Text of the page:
This past Friday, the Museum of Modern Art presented a demonstration of First Work Set (1963–69) by Franz Erhard Walther. The piece is a collection of canvas bundles, suggestive of army tents or boat rigging, complete with an over sized life vest. The bundles are labeled with simple directives or descriptions such as “for two people,” or “standard object.” But as I looked carefully, I noticed that one is labeled “to forget” and another, more ominously, “to understand brutality.” What knowledge could be wrapped up in that deceptively simple package?
This is early “relational” art, in the best sense of the word. Franz was among the artists in the sixties who pioneered our current trend for art that examines the space between individuals or art that is “activated” by an interaction with the viewer. For some of the elements, the rules of engagement are clearly determined by the piece’s shape—such as the cloth covered masonite that hung from the neck of two intimately connected strangers (an early forebear of Liz Nurenberg’s wearable sculptures for two), or the long strip with a forearm shaped pocket—but some of the canvas shapes are more ambiguous, requiring invention from the viewer/audience.
The need for invention, and the viewer interactions that arose out of the demonstration exemplified why this kind of work is important–it jostles the brain, makes people feel a little silly, and presents very simple suggestions for seeing the world differently.
Though not technically a drawing ( a work on paper), this piece was in the Recent Acquisitions in Drawings exhibit because it is accompanied by a lengthy series of sketches. These pieces work symbiotically with the canvas objects, serving as a guide for use and a record of “the inner view” of the work–as Franz noted, “what happens within the person who experiences the piece, cannot be recorded by a camera.” The drawings were visually interesting and playful, giving an insight into Franz’s inner logic and mental meanderings.
For many artists the definition of drawing is less about the materials used and more about the intention: a drawing is an idea, an impetus in its most direct or basic form, or the process of seeing clearly. I have heard artist’s refer to a sound drawing, or been shown a drawing made of hair. By this definition, Franz’s canvas pieces were themselves drawings: activities for seeing clearly the elements of sculpture; actions that revealed their internal logic with no frills attached.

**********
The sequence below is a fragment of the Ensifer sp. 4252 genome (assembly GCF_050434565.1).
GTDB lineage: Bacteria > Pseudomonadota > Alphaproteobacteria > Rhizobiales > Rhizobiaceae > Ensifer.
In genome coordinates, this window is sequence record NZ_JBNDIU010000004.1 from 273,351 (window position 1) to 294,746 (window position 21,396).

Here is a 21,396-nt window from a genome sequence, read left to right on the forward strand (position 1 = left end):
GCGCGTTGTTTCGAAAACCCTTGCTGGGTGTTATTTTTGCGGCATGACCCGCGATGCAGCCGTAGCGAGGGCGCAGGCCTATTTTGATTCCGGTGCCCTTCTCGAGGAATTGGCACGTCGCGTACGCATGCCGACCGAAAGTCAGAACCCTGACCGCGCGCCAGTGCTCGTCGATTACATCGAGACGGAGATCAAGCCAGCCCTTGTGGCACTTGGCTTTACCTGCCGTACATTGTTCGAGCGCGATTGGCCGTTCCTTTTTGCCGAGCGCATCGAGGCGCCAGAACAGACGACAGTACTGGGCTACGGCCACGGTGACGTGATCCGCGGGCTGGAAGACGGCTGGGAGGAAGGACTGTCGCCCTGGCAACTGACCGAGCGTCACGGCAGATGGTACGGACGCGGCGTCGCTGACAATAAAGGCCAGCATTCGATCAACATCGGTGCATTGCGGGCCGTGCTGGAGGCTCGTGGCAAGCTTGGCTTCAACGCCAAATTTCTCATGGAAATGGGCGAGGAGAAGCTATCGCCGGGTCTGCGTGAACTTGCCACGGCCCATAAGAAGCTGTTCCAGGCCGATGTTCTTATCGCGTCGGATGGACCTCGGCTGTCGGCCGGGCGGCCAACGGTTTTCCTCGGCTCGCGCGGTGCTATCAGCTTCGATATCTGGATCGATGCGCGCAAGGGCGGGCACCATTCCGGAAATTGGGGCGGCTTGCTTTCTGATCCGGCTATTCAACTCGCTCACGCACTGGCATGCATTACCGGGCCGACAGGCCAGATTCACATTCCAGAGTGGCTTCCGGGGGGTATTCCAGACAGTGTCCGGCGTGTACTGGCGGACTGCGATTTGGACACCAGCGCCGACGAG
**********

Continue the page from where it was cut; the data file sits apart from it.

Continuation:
At the end of the two hour demonstration I approached the artist and asked him about the brutality bundle. He gave me an enigmatic smile but brushed my question aside saying that it “marked a moment in time” but really had nothing to do with the piece. I felt deflated, but not totally surprised–what sort of explanation or intimate revelation was I imagining I would receive during the rushed, post-performance hub-bub?
Since the performance, I find myself inventing canvas-bound scenarios which could potentially reveal the meaning of human cruelty, the mechanics of love or how to forget unwanted pain. And I try to imagine the circumstances of the brutality bundle’s creation. Did Franz experience brutality personally or was he at a safely contemplative distance? Is the sculpture dangerous? Or is the brutality totally abstracted? The art continues unfolding in my head, though the objects themselves are back somewhere in MoMA’s vast vaults.
This circling of thoughts, this potential for poetry, and possibility for answers that will always be just out of reach– that in itself is a survival kit.